After having her photograph taken for a Vogue profile last year, poet Sharon Olds wrote — what else — a poem about the shoot, called — what else— "Vogue Shoot." Vogue published the poem this week, shortly after Olds’s book Stag’s Leap won the Pulitzer Prize for fiction. Needless to say, the poem is not exactly a Vogue take-down. But "Vogue Shoot" may be the most important literary window into the fashion bible since The Devil Wears Prada. And, being the work of a Pulitzer Prize–winning poet and all, it’s much harder to understand. We’ve given it a close-reading.
I’d been told there would be a lot of people, there — Hair, Make-Up, Light,
two Stylists, the Photographer, the Digital Photographer, and two
Assistants, and a Driver, and two Helpers, young
Apprentices, but I hadn’t pictured us all together, in the big bright trailer.
Olds’s irregular capitalization (“Hair,” “Make-Up,” “Light”) personifies the faceless cogs of the Vogue machine — a humane gesture, as these professional underlings are already, technically speaking, persons. Even the “the Helpers, young Apprentices,” a nineteenth-century convention meaning, loosely, “interns.”
And Sheri took out a medieval tool
and pinched, once, the tiny soft
eyelashes of each eye,
and the follicles in each eyelid shrieked
The comparison of the eyelash curler to an instrument of torture — on first glance a comic play on the maxim, “beauty is pain” — is rendered suddenly grave by the realization that eyelash curling, when done properly, shouldn't even hurt.
Then she took her little brushes,
and dunked them in emollient gunk,
colors of the woods light,
in earliest spring, no green yet, and I said,
I think you are the mother bunny,
petting my shut eyes at nap-time.
The poet’s spirit thus broken, she embraces the comfort of submission to new master, who bonds with her as rabbits do, licking and grooming the upper-eye area.
And I told her I had made a deal,
early on, with my fear that I was
distasteful to look at, my face ashamed
to be seen — you know, the usual — and my
deal was that my features were invisible,
as if when someone looked at me
they would see just my spirit, a changing
upright oval of colors, framed by the
dark and now silver matter of the hair.
Here, the mother bunny transforms into the ur–Mother Bunny, Anna Wintour, to whom the poet confesses that she has “made a deal” — worshipping the false god of her “spirit” before beauty — and that she let her hair go gray.
She petted my closed organs of vision,
blessing them. And Fernando’s hands
drew my hair, in a sort of tunnel, or
funnel, away from my head, along his
palms, as if they were the still banks and my
hair the river, he ran his honoring
fingers through its dense water, like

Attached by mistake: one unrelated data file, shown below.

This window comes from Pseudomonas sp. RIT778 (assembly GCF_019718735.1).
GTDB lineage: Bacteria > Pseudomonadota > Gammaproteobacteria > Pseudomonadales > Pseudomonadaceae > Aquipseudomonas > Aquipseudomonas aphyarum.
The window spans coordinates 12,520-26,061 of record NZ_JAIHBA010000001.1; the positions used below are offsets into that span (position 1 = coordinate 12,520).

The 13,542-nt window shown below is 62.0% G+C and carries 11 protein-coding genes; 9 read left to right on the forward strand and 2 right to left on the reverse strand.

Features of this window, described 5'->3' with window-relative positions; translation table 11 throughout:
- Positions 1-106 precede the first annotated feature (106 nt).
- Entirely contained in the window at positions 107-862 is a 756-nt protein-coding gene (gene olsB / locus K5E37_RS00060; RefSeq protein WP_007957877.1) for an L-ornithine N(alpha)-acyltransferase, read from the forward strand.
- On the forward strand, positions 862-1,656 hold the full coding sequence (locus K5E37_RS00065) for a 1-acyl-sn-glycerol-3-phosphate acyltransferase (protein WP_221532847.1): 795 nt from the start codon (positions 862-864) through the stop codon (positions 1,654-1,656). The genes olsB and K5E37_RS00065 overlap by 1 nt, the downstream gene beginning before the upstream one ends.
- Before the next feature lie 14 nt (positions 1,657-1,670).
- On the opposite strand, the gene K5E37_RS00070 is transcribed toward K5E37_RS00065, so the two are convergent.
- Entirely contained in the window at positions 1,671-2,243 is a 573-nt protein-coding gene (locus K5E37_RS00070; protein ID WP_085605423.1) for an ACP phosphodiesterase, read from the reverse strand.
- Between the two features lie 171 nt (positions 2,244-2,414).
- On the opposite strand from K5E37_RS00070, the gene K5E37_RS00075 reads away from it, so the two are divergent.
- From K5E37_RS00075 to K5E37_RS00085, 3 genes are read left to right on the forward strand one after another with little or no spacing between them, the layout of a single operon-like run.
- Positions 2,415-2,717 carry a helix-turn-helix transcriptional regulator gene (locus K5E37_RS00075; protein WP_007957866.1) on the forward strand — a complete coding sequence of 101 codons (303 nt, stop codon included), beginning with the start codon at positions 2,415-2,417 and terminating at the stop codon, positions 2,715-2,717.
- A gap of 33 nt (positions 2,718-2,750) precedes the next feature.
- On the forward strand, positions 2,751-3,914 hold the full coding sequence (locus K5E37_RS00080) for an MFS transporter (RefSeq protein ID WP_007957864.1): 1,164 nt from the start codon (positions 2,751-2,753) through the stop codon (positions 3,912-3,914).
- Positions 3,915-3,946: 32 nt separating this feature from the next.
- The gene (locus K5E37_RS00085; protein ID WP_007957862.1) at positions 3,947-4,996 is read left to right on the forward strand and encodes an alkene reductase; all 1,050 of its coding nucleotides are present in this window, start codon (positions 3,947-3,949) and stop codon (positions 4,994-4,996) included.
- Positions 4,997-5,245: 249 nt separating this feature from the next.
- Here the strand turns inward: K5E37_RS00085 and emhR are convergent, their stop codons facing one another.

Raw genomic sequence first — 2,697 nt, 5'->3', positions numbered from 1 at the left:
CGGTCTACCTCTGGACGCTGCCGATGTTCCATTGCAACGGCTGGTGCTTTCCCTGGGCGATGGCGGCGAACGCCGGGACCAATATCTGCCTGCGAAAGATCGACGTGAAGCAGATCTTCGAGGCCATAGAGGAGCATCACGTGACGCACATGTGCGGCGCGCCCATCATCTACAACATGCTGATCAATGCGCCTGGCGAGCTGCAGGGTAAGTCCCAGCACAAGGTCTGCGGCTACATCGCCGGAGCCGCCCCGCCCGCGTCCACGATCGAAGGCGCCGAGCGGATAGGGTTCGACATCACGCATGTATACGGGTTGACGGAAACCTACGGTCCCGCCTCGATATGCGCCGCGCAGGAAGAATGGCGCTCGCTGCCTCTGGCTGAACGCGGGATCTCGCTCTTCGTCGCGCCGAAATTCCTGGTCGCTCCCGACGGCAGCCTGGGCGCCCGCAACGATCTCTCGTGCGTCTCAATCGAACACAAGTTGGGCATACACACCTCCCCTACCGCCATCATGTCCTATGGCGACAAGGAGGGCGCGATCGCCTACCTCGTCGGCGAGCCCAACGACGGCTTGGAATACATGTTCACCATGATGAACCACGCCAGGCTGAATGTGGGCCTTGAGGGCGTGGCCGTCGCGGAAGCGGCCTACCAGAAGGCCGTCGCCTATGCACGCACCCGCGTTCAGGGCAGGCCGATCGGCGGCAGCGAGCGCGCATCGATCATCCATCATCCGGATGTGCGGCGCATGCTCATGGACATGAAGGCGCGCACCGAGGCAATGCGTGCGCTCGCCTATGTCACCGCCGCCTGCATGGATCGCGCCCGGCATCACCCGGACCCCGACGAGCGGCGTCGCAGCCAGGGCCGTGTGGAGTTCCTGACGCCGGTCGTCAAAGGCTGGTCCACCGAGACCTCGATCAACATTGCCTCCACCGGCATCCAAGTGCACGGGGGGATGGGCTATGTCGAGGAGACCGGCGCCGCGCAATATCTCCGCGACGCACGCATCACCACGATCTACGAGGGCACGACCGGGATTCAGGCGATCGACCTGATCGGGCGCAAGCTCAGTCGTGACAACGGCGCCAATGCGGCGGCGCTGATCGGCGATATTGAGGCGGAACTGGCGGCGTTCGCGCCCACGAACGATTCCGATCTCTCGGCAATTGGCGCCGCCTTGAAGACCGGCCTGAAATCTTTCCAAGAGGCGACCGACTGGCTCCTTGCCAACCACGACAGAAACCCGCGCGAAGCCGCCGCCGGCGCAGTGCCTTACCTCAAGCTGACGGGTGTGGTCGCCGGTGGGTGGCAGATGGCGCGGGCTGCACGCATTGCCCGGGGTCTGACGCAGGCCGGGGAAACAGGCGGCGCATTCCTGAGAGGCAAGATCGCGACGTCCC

nerieds through a sea, naiads
a stream, dryads through the leaves. Then outside,
in the drizzle, on a lawn, by a bush with a lot of water on it,
Mark said, Yes, that’s it, chin down
a little, now turn to the side, slower, chin
down, yes! Yes! And the tallest,
leanest, one of us, held
the huge, white umbrella up,
and Fernando would soar forward, and comb
the one hair across my eye
away — we all danced together,
for an hour, nine or twelve graces
moving together in pavanne, in the glade,
and my face was there, visible, it was the
pool around which we danced. And at the end,
I had gone over, to look at the great,
curved, low branch of an old
horsechestnut, and the two young helpers were there,
one on the highest ladder, one
folding up the scenery,
stagehands of the mist and grass
and plants — we talked, and then, as I walked
This joyous scene, with the helpers looking on from afar, is a metaphor for the Met Ball, where Vogue interns are not permitted to dance, or eat the horsechestnuts.
away, the two of them behind me in the wet
shade of the leaves, one of them called out,
“We loved your letter to Laura Bush!” and I
turned, and there they were, spirits
of the earth, of the future of the earth, and I called
Here Olds subverts Vogue’s (already flimsy) political objectivity by referencing the 2005 episode in which she declined then–First Lady Laura Bush’s invitation to read at the National Book Festival. “I could not face the idea of breaking bread with you,” she told Bush in an open letter in The Nation, which has now worked its way into Vogue, twice.
and then turned back, into
the late afternoon, no shadows, under
the glistening cloak of the rain. I was
a worker, with my fellow workers,
our muse the glossy page, our muse
the reader, the woman or man under
the dryer, working for the hope of some beauty, some
truth in our deeply troubled place and time.
Olds dedicates the photo shoot and this poem to us, the Vogue reader, whose superficiality she forgives in the name of some much-needed escapism. In return we promise to read more poetry.